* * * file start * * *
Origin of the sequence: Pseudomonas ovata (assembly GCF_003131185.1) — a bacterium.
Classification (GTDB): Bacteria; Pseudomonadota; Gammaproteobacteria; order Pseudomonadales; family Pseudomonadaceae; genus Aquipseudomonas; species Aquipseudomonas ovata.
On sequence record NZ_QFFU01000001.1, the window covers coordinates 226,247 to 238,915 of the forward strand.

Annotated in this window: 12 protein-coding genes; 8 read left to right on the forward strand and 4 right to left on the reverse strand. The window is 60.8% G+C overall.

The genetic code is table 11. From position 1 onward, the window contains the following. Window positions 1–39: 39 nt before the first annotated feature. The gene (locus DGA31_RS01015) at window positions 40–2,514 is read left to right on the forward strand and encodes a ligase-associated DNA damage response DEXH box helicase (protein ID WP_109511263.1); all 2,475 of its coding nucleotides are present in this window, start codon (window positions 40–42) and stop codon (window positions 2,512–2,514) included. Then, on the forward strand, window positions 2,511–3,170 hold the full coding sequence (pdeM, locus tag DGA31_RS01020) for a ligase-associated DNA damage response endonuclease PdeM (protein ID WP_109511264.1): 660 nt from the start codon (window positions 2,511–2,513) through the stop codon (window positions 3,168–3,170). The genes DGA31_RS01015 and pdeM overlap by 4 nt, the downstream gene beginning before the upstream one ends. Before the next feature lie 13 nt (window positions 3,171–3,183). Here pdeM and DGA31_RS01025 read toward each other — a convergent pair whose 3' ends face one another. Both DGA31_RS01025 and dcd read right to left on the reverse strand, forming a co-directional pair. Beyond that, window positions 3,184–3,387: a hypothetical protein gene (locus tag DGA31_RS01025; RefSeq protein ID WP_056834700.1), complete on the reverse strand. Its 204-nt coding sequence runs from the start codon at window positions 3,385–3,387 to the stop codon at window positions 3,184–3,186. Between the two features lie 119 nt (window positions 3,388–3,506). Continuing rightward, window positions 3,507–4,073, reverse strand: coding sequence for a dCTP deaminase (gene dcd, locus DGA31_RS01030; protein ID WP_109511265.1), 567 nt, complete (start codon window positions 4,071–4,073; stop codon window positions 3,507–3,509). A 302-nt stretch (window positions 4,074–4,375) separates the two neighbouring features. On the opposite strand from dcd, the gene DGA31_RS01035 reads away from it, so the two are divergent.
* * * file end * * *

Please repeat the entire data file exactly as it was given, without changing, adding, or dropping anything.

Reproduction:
Origin of the sequence: Pseudomonas ovata (assembly GCF_003131185.1) — a bacterium.
Classification (GTDB): Bacteria; Pseudomonadota; Gammaproteobacteria; order Pseudomonadales; family Pseudomonadaceae; genus Aquipseudomonas; species Aquipseudomonas ovata.
On sequence record NZ_QFFU01000001.1, the window covers coordinates 226,247 to 238,915 of the forward strand.

Annotated in this window: 12 protein-coding genes; 8 read left to right on the forward strand and 4 right to left on the reverse strand. The window is 60.8% G+C overall.

The genetic code is table 11. From position 1 onward, the window contains the following. Window positions 1–39: 39 nt before the first annotated feature. The gene (locus DGA31_RS01015) at window positions 40–2,514 is read left to right on the forward strand and encodes a ligase-associated DNA damage response DEXH box helicase (protein ID WP_109511263.1); all 2,475 of its coding nucleotides are present in this window, start codon (window positions 40–42) and stop codon (window positions 2,512–2,514) included. Then, on the forward strand, window positions 2,511–3,170 hold the full coding sequence (pdeM, locus tag DGA31_RS01020) for a ligase-associated DNA damage response endonuclease PdeM (protein ID WP_109511264.1): 660 nt from the start codon (window positions 2,511–2,513) through the stop codon (window positions 3,168–3,170). The genes DGA31_RS01015 and pdeM overlap by 4 nt, the downstream gene beginning before the upstream one ends. Before the next feature lie 13 nt (window positions 3,171–3,183). Here pdeM and DGA31_RS01025 read toward each other — a convergent pair whose 3' ends face one another. Both DGA31_RS01025 and dcd read right to left on the reverse strand, forming a co-directional pair. Beyond that, window positions 3,184–3,387: a hypothetical protein gene (locus tag DGA31_RS01025; RefSeq protein ID WP_056834700.1), complete on the reverse strand. Its 204-nt coding sequence runs from the start codon at window positions 3,385–3,387 to the stop codon at window positions 3,184–3,186. Between the two features lie 119 nt (window positions 3,388–3,506). Continuing rightward, window positions 3,507–4,073, reverse strand: coding sequence for a dCTP deaminase (gene dcd, locus DGA31_RS01030; protein ID WP_109511265.1), 567 nt, complete (start codon window positions 4,071–4,073; stop codon window positions 3,507–3,509). A 302-nt stretch (window positions 4,074–4,375) separates the two neighbouring features. On the opposite strand from dcd, the gene DGA31_RS01035 reads away from it, so the two are divergent.